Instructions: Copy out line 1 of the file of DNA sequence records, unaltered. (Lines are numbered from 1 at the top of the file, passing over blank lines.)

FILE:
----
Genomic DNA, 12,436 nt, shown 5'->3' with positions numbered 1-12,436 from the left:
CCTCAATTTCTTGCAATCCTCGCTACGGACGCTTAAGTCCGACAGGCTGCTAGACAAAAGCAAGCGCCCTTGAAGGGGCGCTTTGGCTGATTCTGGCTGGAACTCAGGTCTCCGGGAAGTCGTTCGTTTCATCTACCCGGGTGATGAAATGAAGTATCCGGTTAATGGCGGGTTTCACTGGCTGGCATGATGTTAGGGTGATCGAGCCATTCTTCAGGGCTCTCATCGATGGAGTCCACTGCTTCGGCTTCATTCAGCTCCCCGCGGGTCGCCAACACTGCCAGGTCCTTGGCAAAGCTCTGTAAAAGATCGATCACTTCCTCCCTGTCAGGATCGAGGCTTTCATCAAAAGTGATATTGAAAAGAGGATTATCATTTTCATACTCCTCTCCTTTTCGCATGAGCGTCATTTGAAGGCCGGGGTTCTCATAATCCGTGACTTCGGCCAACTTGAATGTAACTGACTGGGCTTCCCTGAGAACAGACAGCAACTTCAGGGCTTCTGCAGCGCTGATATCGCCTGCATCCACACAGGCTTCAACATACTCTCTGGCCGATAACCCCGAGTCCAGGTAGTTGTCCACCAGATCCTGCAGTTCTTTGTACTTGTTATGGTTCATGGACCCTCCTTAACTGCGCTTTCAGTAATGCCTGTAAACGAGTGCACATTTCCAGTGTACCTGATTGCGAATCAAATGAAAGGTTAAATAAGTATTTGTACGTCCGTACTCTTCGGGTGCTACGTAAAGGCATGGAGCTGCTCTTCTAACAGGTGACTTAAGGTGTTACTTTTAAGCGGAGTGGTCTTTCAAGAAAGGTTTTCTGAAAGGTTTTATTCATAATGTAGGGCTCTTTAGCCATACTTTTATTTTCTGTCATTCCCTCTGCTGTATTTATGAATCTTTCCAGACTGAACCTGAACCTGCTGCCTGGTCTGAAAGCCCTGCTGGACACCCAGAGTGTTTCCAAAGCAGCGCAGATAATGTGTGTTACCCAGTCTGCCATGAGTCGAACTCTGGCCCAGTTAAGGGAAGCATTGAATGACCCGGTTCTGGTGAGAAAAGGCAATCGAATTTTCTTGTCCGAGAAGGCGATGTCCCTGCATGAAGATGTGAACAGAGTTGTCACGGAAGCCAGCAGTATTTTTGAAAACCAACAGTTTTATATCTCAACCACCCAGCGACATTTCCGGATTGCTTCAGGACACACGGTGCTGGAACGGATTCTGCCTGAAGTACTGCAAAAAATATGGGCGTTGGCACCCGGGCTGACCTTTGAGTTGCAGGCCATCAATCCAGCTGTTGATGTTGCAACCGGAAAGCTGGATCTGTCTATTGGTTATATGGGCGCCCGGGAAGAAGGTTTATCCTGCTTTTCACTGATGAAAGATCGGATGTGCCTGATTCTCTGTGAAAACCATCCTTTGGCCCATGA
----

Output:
Genomic DNA, 12,436 nt, shown 5'->3' with positions numbered 1-12,436 from the left: